What to Do With Floor Drains When Finishing Basement
Since basements are below the ground, they’re more prone to taking water than other parts of the house. Floor drains in a basement steer water into the sewage system, preventing flooding. But these fixtures aren’t very visually appealing.
What to do with floor drains in the basement? Many homeowners end up covering their basement floor drains when finishing the floor because of their appearance. They either cover the drains temporarily using temporary caps or permanently using cement.
But is covering a floor drain a good idea? It is worth thinking about during the basement renovation phase. Before deciding on this, continue reading to see the pros and cons of having a floor drain.
What Exactly Is a Floor Drain?
Basement floor drains are a type of drainage system included in the original construction plan of a basement renovations. Their main purpose is to drain away the excess water from the basement. They are installed in the utility area and the floor around the drain mildly slants towards it.
Let’s look at the pros and cons of having a floor drain installed:
- Since it’s now considered a standard in new constructions, homeowners aren’t required to pay extra for the installation.
- They come in handy when you need to collect water from different sources such as leaking water heaters, basement humidifiers, and dripping condensation lines.
- Installing a water drain doesn’t guarantee that water won’t leak into the basement through the walls.
- Sewage can back up into the basement floor if the floor drain is connected to the main sewer system, causing a serious flooding problem.
- It’s difficult and expensive installing a floor drain into an already existing basement. In this case, the basement floor is level while it requires a slanting floor to install a floor drain. So even after the floor drain is installed, the water will not naturally flow in its direction.
Keep Your Basement and Everything in it Dry
With just a few strategies, you can prevent basement standing water that can wreak havoc in many ways. The most common results are damaging property and overgrown mold. The best way to keep out water from your basement is ensuring that it doesn’t seep in by:
- Inclining your lawn such that it slants away from the house.
- Removing plants near the foundation. These would otherwise keep the soil saturated and eventually the water seeps into the basement.
Apart from the two tips above, you can leverage a good drainage system to keep the basement dry. Here are some drainage methods that you can try out.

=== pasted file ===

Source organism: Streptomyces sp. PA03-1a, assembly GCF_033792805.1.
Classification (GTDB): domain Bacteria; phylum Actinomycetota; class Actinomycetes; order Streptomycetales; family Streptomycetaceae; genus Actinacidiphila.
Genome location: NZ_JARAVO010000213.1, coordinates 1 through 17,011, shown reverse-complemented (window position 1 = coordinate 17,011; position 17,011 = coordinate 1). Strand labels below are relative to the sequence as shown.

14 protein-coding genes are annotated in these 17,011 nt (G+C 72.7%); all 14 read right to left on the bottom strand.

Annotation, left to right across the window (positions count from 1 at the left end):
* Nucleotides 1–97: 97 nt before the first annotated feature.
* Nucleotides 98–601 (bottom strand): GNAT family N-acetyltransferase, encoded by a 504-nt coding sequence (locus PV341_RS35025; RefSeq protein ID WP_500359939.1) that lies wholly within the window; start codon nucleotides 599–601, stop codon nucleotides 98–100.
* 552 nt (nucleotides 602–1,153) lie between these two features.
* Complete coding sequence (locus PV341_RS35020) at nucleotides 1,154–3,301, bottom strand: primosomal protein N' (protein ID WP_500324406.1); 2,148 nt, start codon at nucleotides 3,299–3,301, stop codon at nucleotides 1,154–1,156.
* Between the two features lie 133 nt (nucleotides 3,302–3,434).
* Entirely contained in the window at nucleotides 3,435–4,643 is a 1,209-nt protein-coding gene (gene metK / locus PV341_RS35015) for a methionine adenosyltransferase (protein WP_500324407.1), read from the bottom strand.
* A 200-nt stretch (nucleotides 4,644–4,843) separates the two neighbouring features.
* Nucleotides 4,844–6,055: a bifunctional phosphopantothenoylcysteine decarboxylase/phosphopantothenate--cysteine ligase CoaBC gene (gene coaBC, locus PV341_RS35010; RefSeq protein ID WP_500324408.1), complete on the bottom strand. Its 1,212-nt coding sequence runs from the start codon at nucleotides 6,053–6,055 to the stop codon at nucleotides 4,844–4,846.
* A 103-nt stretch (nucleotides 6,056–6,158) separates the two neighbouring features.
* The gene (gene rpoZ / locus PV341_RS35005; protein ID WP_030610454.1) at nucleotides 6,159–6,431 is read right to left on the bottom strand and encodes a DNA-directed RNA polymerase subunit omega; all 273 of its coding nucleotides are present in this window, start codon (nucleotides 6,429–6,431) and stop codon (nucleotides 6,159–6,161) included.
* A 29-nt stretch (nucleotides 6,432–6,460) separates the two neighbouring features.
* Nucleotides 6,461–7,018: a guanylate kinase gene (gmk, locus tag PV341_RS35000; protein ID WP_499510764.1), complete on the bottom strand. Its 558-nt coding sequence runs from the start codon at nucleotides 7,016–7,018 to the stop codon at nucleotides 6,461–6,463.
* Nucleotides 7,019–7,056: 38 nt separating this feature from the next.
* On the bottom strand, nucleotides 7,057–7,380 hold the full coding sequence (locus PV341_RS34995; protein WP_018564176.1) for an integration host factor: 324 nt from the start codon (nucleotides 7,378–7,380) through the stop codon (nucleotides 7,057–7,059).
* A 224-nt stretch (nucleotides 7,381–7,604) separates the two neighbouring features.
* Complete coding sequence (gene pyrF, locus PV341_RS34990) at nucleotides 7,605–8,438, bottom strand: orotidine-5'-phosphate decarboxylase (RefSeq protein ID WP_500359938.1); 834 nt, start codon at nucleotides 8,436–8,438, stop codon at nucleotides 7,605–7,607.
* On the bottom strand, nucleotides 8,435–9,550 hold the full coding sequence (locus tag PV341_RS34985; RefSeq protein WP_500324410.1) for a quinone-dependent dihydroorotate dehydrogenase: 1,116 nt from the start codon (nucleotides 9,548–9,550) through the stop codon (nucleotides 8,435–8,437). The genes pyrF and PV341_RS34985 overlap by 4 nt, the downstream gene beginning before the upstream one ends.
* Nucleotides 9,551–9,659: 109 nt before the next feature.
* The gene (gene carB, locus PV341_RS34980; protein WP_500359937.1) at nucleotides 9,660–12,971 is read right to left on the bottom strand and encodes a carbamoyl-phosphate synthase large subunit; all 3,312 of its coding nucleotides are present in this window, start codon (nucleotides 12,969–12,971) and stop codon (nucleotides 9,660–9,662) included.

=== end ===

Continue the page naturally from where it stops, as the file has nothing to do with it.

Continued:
Install a guttering system
For a gutter to remain operational, you need to make sure that it’s always unclogged. This way it’ll effectively collect rainwater from the roof and direct it to a drainpipe away from the foundation.
Install an exterior drain tile
Installing this around the foundation’s perimeter helps collect underground water and drain it away from the foundation. This ensures that the water doesn’t get a chance to seep into the nearby soil.
The drain tile is very effective and is also relatively inexpensive to install during the construction of the house.
Install an interior French drain
This is usually installed when houses start experiencing issues with basement water. If you live in an area that receives a lot of rainfall, you need to consider installing one when the house is being built.
French drains are very effective in collecting underground water from underneath the basement floor. However, it doesn’t prevent the water from seeping through the cracks.
Talk to the pros
Poor drainage is a very common basement finishing mistake that many homeowners made in the past. When a basement is finished like about-the-ground spaces, it’ll end up smelling damp and moldy. Nowadays, regulations require that homes be built with a floor drain leading to a collection pit. A sump pump then removes the water from the pit onto the surface.
The team at CSG Renovation handles basement finishing like the unique job it is, for long-lasting results. Call us on +1 (647) 428-0007 to get an estimate on how much it’ll cost you to install a basement waterproofing solution. It’s not too late to help prevent or even remedy a muggy basement.